Statistical analysis of the food wastage shows that we can feed 800 million of the food that is being wasted due to a number of reasons. Now the squandering investment in the food wastage includes manpower, machinery, capital and also production of noxious greenhouse gases contributing to global warming which we can experience with the mercurial hot climate even in winters and the extremely frigid weather.

Can we prevent the controllable food wastes from our end?  In life some things are controllable while some are uncontrollable, for e.g. a bad weather is uncontrollable but we can try our best to minimise the wastes during such undesirable conditions. According to the FAO,

  • 35% is lost in cereals, which is approximately equal to 763 billion boxes of pasta
  • 20% is lost in dairy products, which can equal 574 billion eggs
  • 35% on seafood and fish, which is almost equal to 3 billion Atlantic salmon
  • 45% on fruits and vegetables, 3.7 trillion apples
  • 20% on meat, which equals 75 million cows
  • 20% on oilseeds and pulses, which can fill 11,000 Olympic sized swimming pools
  • 45% on roots and tubers, which can equal 1 billion bags of potatoes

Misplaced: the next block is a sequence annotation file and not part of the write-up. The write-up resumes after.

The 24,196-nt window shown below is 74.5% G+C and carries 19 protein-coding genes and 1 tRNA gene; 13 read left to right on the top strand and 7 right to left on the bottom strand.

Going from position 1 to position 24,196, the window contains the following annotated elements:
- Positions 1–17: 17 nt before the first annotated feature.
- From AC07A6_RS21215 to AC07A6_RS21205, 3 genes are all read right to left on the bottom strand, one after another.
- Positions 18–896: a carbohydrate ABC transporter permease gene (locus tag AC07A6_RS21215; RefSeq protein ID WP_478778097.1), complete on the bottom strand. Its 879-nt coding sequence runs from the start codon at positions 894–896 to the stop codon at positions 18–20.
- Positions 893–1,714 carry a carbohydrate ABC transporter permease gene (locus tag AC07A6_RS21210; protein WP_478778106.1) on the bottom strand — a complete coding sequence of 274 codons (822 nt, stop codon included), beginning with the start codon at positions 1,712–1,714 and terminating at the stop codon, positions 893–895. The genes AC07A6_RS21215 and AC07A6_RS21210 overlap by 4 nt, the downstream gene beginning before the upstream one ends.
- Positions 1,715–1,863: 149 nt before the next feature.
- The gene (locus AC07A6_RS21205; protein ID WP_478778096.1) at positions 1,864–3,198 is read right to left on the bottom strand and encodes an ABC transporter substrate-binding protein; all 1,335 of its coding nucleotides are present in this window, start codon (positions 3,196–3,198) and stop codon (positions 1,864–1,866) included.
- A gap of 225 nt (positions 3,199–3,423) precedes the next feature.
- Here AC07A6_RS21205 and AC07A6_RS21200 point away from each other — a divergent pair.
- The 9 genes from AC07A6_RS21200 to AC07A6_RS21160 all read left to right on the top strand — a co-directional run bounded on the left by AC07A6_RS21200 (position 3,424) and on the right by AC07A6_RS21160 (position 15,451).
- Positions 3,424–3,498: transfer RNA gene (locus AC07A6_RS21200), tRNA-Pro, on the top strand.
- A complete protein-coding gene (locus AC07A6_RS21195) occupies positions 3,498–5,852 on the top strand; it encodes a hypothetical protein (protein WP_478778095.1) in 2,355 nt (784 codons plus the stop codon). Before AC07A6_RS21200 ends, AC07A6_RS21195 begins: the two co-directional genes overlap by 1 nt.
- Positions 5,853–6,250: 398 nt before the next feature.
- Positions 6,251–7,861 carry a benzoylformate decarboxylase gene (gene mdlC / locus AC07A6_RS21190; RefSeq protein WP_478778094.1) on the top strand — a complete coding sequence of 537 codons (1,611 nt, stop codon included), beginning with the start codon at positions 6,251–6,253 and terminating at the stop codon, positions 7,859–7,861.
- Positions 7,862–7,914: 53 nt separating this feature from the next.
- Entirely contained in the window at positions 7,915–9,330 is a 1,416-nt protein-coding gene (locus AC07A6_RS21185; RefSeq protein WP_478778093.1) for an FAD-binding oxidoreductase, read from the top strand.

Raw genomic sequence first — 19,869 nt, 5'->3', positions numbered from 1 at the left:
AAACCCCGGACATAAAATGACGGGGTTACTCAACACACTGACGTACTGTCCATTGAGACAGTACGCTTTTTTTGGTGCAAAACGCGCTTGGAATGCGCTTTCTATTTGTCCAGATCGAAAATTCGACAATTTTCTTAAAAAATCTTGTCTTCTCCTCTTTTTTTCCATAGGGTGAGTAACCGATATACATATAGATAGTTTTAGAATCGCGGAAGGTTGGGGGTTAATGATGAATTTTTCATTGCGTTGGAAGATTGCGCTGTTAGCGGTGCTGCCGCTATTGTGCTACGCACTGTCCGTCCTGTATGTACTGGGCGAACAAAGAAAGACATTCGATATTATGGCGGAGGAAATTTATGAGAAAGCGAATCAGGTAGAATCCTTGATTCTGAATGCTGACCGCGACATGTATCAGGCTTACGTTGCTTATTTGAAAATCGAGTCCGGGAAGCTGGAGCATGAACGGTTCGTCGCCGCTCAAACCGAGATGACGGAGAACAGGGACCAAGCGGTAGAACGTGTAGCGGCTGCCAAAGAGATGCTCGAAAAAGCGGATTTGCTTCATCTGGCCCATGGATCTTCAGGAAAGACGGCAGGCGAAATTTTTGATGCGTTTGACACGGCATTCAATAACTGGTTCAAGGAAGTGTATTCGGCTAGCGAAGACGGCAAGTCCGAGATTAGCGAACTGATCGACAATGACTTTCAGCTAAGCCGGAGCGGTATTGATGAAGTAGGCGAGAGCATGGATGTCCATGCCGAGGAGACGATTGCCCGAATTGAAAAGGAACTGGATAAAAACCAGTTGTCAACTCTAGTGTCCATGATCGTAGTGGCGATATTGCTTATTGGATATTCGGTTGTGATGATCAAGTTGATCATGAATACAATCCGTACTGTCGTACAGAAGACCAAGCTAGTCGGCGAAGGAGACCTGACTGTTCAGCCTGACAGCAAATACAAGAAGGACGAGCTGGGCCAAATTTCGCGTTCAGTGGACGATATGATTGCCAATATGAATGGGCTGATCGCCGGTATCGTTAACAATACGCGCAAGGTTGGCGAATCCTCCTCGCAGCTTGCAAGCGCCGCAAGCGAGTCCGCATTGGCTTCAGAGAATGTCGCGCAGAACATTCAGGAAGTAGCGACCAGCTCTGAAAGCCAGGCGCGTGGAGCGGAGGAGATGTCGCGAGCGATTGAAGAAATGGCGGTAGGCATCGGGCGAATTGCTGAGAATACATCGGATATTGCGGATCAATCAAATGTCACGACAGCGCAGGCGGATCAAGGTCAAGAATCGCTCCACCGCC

Kavita Shukla, CEO of Fenugreen FreshPaper who has come up with a great idea of increasing the life of the food by wrapping the food with an organic paper called as the “Fenugreen paper”. This paper is filled by organic materials which improves the life of the food and it keeps the food fresh 2- 4 times longer and now it is been used by most of the farmers in the US. Thanks a lot Kavita Shukla for drawing this innovative idea which you’ve described by relating it to your grandmother’s brown spicy tea, which she used to give you on drinking the tap water. Because of your persistent efforts you have created this Fenugreen FreshPaper. Ideas can come from the most unexpected experiences – so true!

One of the novel ideas of reducing the wastes are by understanding the major causes of food wastage at different levels of its cycle from production, processing to the consumption. Research should be carried at different levels to minimise the wastes in production by implementing better and effective techniques of food production. Once that has been eliminated, different transport techniques and storage methods should be introduced to ameliorate the life of the foods which perishes easily, not by adding chemicals but by finding organic alternatives. Finally consumption, which the smartest apes we “HUMAN BEINGS” take for granted because if we don’t like or if we wish not to have the food, we throw it away. Just keep in mind that there are countless that sleep without the basic necessity of food and about thousands of undernourished kids who are craving for a piece of bread. So please if you come across any one of the under privileged kids or someone who is yearning for food, help them by giving food and not by giving money – because you don’t know where the money is ending up, do you? I hope we don’t waste the food anymore and stay smart with our eating habits – we know ourselves better than anyone else. Try helping the ones who aren’t lucky enough to have the basic necessity of food and watch the smile or happiness on them – you’ll surely be on cloud nine. You can share your stories when you do that!